Take Action: No Toxic Ash in Our Water!
Coal ash, the byproduct left over after coal is burned for electricity, is one of the largest waste streams in the country, with nearly 140 million tons produced each year. This toxic waste, which contains dangerous chemicals like arsenic, mercury, chromium, selenium, lead, and boron, is stored in more than 400 landfills and in more than 1,000 wet impoundments across the country. Despite the magnitude and hazardous nature of this waste, there are currently no federal safeguards to protect communities and waterways from coal ash pollution.
Tell your representative to call on the Environmental Protection Agency to finalize a strong coal ash standard by the end of the year.
Pictured to the right, the December 2008 Tennessee coal ash spill. Photo Credit: Lyndsay Moseley, Sierra Club.
Take Action: Save the Sage Grouse!
The Obama Administration, the U.S. Forest Service, and the Department of the Interior are drafting a new management plan for the sage grouse, an iconic bird whose habitat covers parts of nine western states. Only by protecting the best remaining sage grouse habitat now can we hope to conserve this species.
Sign the petition urging the Obama administration protect sage grouse habitat and ensure sustainable management.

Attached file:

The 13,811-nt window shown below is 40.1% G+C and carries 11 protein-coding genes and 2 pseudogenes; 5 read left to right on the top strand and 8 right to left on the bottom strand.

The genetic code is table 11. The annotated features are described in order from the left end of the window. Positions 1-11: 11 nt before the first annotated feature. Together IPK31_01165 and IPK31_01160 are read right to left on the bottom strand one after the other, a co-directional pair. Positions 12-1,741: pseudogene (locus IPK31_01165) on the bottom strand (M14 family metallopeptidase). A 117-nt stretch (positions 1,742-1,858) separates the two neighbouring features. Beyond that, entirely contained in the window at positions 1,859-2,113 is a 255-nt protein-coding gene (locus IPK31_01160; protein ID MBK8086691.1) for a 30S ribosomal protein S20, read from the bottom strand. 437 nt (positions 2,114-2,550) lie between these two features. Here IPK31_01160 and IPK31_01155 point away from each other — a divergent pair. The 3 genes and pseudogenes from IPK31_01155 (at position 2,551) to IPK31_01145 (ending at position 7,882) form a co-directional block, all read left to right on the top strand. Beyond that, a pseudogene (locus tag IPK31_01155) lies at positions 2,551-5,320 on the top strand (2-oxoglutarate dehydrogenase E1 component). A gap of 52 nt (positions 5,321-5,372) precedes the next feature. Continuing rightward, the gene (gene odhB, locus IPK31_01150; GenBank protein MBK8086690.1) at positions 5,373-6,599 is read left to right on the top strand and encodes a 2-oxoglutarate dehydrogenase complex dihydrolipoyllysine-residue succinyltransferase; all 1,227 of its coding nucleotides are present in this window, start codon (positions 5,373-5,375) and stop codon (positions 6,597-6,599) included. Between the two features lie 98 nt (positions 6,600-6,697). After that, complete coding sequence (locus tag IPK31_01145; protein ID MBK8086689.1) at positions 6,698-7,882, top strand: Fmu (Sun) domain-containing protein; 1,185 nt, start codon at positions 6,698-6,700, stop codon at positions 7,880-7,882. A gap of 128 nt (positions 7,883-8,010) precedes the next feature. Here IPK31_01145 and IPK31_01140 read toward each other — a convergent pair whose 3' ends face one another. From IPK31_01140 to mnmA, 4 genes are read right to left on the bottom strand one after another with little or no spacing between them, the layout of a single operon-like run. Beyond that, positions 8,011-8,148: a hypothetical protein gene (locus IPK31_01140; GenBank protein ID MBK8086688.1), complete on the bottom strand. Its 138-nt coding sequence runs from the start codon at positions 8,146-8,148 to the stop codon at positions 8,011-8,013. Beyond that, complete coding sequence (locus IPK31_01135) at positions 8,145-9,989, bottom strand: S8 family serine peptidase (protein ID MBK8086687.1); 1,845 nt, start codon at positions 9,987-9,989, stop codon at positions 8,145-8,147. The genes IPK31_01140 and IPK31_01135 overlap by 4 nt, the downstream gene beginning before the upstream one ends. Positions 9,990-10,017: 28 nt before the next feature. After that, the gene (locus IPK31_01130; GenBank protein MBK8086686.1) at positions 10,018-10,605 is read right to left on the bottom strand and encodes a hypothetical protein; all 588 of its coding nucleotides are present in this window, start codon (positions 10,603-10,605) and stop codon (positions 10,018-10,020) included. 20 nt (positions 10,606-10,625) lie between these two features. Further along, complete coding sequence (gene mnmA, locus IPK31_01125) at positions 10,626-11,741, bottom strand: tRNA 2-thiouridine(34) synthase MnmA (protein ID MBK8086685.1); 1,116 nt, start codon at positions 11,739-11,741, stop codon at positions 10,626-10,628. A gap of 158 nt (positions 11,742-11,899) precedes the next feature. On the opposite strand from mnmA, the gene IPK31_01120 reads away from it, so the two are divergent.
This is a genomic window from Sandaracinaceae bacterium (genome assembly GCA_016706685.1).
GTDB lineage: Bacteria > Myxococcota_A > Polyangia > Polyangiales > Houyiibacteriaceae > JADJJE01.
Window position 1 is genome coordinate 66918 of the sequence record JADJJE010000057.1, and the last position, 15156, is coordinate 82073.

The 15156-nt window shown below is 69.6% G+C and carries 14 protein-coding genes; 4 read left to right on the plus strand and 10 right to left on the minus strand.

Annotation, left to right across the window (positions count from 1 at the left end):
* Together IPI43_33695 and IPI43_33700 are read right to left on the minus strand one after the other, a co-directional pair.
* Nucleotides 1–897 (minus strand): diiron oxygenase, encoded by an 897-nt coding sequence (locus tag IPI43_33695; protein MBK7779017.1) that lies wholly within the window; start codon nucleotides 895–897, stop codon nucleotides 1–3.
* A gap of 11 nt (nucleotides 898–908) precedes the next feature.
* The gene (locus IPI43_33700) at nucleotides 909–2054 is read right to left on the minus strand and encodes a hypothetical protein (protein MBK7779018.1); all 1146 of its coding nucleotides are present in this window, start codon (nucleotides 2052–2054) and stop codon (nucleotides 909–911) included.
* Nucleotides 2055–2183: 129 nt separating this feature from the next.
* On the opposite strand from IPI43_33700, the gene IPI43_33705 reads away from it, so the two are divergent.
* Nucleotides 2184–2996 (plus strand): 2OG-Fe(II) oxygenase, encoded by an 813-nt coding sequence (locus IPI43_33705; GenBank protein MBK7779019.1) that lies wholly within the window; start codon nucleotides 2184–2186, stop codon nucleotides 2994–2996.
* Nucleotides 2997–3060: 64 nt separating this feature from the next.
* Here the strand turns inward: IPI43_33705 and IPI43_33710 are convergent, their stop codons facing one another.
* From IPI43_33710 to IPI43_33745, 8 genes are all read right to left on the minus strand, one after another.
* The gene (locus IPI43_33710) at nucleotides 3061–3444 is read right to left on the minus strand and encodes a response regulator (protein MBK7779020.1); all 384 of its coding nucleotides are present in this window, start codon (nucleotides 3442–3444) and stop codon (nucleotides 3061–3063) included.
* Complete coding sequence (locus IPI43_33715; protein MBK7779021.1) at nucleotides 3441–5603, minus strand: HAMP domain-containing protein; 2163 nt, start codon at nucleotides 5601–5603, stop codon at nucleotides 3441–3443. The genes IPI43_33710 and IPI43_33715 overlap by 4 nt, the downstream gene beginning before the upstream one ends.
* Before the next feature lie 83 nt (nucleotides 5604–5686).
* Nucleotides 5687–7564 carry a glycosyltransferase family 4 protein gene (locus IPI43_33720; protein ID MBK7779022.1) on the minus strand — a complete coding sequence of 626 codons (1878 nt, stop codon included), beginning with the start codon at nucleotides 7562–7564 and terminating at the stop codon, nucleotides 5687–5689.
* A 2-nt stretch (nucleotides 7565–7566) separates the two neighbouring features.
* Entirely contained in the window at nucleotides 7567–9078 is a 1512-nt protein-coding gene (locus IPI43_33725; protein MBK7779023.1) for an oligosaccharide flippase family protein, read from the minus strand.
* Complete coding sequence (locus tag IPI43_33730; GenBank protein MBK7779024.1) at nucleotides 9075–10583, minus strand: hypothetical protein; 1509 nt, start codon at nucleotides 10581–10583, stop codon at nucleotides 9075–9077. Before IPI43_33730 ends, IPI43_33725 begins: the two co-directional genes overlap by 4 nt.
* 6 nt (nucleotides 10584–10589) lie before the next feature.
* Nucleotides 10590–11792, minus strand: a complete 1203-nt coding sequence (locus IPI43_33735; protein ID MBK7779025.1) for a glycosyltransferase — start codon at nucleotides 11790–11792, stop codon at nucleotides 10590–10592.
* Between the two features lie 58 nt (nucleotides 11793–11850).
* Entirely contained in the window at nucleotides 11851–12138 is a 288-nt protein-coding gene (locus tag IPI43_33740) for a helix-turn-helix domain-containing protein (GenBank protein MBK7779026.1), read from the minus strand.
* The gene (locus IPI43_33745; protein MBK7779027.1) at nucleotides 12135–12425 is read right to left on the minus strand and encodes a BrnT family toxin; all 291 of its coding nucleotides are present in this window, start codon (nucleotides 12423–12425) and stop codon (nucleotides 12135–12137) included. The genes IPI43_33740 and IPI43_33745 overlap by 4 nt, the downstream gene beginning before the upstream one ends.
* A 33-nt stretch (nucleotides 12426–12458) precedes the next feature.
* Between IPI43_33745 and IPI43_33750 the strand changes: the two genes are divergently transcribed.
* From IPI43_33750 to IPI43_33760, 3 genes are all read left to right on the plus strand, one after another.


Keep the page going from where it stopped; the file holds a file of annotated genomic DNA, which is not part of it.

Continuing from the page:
Grassroots Activism: Baltimore Rallies for Clean Air
Last week more than 40 Marylanders rallied in Baltimore before delivering 2,000 comments to the Maryland Department of the Environment supporting the agency's proposed clean air standards.
"I am here today to tell the MDE that people like me need you to move forward with strong, limits on pollution from Maryland's coal-fired power plants," said Doris Toles a Baltimore City resident suffering from asthma and COPD who spoke at the rally.
"There are many who have died from asthma. I have lost family and friends. Cleaning up pollution from coal plants helps people like me stay alive."
Grassroots Activism: A General in Louisiana's Fracking Fight
The Delta Chapter of the Sierra Club is working closely with retired Lt. General Russel Honore's Green Army to fight a fracking plan in St. Tammany Parish, Louisiana.
"Fracking is a serious water quality issue," says Sierra Club environmental justice organizer Darryl Malek-Wiley. "Fracking, be it in Pennsylvania, South Dakota, Texas, or Louisiana is a bad news. It means pollution, health problems, truck traffic, and more. It is the wrong energy choice."